The U.S. Department of Veterans Affairs (VA) Transportation Program is seeking grant applications for the Transportation of Veterans in Highly Rural Areas. This program funds innovative approaches to transporting veterans in highly rural areas who typically have longer commute times to VA medical centers. Funding is for up to $50,000 for one year and the applications are due August 5th.
In California there are only six counties that qualify: Alpine, Inyo, Mono, Modoc, Sierra, and Trinity. This could be so helpful for FQHCs that have transportation programs and would like expand their capabilities. Check it out!
Today, I received confirmation that the CEO can in fact also be the Chief Medical Officer/Medical Director. It has been the practice in the past that we separate these two – however, there is no need “as long as the grantee/LAL applicant can present a proposal to HRSA that is logical and reflects their scope of project, the combination of CEO/CMO could be allowable.” (BPHC Answers <firstname.lastname@example.org>) This is a great opportunity for some of the smaller health centers that are managed by physicians to continue the practice of their CEO also providing the clinical oversight. Also, remember that HRSA is changing the option of contracting for the CEO/Project Director. FQHCs can no longer contract for the CEO position as explained in the manual on Page 46 – “The health center’s governing board determines under what circumstances it is appropriate and necessary to contract for the Project Director/CEO position rather than directly employ this individual.” The revised manual is expected out shortly.
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Since our annual review of data (UDS and OSHPD Alirts) is still fresh in our minds, I am currently completing the annual review of my clients “catchment area.” This second “Needs Assessment” requirement mandates that we do the following from Element a, Chapter 3, page 20:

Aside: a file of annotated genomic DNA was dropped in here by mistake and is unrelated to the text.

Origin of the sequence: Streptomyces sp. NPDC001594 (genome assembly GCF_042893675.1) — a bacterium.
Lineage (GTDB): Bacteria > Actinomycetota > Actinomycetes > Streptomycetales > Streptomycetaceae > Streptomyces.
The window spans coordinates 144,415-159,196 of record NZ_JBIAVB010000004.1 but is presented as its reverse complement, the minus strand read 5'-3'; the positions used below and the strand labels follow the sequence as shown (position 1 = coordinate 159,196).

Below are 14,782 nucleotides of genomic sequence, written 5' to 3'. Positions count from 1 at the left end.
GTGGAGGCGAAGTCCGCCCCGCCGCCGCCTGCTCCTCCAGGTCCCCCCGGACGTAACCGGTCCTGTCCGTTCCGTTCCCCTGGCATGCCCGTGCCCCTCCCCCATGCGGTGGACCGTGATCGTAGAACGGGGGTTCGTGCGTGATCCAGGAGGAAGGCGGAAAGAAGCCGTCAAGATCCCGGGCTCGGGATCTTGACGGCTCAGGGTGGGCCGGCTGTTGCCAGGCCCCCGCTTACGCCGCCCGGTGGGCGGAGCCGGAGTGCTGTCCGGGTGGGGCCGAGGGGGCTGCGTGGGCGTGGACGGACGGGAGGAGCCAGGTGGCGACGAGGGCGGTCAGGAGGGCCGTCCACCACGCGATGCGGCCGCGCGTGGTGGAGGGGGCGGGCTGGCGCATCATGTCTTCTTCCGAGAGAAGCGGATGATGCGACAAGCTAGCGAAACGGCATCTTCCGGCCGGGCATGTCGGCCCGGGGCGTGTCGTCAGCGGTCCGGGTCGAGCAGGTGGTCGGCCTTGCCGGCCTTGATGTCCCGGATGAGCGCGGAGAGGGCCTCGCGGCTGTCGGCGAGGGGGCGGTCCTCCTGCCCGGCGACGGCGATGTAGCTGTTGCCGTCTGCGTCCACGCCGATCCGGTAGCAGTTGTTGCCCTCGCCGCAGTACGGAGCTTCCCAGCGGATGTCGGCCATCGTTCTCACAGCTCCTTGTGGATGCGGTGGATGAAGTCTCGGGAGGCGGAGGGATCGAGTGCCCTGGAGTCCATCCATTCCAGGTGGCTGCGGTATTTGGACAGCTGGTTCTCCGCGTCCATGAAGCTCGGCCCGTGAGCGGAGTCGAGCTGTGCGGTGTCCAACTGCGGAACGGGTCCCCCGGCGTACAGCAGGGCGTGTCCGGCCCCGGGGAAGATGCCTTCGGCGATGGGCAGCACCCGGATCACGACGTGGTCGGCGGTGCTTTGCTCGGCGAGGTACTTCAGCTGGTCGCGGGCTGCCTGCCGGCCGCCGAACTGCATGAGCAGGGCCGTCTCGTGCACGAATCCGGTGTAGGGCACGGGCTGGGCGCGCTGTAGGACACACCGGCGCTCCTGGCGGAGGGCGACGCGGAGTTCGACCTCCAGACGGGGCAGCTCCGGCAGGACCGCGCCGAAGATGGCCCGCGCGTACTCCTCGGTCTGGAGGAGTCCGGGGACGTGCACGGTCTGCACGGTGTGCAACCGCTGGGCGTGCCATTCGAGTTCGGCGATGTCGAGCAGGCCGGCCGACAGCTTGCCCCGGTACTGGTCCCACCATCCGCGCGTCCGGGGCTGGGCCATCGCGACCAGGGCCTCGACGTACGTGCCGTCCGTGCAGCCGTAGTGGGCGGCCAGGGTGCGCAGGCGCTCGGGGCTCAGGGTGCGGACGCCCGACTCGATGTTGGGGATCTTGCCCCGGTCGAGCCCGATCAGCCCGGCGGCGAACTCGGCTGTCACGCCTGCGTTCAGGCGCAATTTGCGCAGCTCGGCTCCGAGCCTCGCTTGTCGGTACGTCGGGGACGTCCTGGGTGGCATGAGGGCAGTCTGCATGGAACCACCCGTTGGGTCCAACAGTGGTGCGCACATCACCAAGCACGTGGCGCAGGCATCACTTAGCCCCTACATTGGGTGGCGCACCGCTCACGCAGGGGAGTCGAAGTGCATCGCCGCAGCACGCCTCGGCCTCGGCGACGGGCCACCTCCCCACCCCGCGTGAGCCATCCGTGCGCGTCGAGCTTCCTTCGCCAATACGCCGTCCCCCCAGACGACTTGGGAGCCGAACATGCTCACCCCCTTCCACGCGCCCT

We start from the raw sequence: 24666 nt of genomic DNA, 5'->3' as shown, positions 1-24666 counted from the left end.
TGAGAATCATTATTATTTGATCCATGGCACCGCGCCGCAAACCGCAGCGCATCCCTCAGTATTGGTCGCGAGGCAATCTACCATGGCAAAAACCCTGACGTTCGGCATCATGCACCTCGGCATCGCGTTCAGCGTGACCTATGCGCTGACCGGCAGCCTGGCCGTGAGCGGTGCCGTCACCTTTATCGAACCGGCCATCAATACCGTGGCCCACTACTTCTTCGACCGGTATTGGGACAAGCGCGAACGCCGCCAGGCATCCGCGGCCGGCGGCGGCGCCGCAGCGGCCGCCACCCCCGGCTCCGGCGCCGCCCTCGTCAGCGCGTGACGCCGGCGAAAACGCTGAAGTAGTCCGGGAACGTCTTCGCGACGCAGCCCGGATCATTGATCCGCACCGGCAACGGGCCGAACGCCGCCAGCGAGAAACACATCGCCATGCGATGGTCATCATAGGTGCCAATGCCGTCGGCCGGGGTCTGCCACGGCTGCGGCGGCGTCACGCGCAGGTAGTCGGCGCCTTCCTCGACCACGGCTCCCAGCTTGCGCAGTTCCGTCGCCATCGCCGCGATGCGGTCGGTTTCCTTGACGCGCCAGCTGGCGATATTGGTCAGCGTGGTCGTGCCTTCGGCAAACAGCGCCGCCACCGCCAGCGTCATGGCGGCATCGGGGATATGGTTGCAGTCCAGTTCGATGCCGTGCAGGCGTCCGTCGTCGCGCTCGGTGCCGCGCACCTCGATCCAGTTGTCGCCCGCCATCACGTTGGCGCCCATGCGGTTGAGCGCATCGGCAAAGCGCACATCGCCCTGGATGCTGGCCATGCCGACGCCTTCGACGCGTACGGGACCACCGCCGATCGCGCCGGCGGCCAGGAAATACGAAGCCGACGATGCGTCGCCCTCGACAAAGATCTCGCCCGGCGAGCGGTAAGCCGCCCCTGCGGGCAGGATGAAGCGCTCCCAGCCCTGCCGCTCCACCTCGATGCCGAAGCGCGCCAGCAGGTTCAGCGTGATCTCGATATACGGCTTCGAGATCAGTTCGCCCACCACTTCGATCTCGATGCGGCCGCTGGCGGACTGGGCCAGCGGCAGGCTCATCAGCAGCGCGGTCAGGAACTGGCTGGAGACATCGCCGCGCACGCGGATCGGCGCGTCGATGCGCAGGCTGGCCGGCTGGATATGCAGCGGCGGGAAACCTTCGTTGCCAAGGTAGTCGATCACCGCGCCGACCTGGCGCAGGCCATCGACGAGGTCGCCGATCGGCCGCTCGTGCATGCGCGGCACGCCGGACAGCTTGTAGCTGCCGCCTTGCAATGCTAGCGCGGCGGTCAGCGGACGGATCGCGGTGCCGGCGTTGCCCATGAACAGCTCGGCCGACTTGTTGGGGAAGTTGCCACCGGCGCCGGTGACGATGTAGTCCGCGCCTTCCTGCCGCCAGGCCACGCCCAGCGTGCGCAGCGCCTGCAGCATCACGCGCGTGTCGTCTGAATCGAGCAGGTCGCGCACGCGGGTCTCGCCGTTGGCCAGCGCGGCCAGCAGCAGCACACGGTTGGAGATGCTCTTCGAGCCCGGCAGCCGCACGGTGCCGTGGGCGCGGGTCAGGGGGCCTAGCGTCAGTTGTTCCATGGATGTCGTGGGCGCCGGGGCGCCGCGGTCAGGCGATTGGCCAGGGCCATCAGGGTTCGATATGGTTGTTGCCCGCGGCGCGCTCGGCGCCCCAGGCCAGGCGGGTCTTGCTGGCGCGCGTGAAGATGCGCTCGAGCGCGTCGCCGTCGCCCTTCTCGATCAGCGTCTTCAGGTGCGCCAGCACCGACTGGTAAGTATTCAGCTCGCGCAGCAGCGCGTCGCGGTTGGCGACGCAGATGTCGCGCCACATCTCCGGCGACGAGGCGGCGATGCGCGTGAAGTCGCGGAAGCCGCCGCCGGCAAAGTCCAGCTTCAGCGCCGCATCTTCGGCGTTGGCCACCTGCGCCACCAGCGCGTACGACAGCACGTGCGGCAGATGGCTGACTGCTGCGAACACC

“The health center identifies and annually reviews its service area 1 based on where current or proposed patient populations reside as documented by the ZIP codes reported on the health center’s Form 5B: Service Sites. In addition, these service area ZIP codes are consistent with patient origin data reported by ZIP code in its annual Uniform Data System (UDS) report (for example, the ZIP codes reported on the health center’s Form 5B: Service Sites would include the ZIP codes in which at least 75 percent of current health center patients reside, as identified in the most recent UDS report).”
Has anyone done this review in the past? I have to some extent as part of the Needs Assessments completed every three years, but this is a little more in-depth. Here’s what I’m currently doing for my clients:
Pulling the health center’s zip codes off their Form 5B – from every site and copying them over to a spreadsheet. This is your recognized service area;
Printing out the pages of the UDS report that gives me the zip codes;
Going right down the list and plugging in the totals from the report for each of the zip codes; and
Comparing this data to the 2016 UDS data for any significant changes.
The remaining assessment is unique for each health center. Depending upon the data at hand, you can put forth the recommendation to add any zip codes to your service area that have more than 20 patients, 50 patients, 75 patients, whatever number you think is logical. Or you can think about removing zip codes from your service area that have a very low patient count. These types of decisions will be discussed at the management level – and remember, the Board needs to be in on the discussion and always provide the approval.
I have also developed some statistics to support the review:
Percentage of patients who come from the service area – HRSA wants at least 75%.
Totals by County.
Totals by site. This has helped my clients to know if there is any site based in- or out-migration of patients.
Additional zip codes that HRSA added to your UDS this year. Also – those that were deleted.
Keep in mind these are my thoughts on the assessment right now, but it will change as my clients start using it. I’ll keep you posted if we make any great discoveries.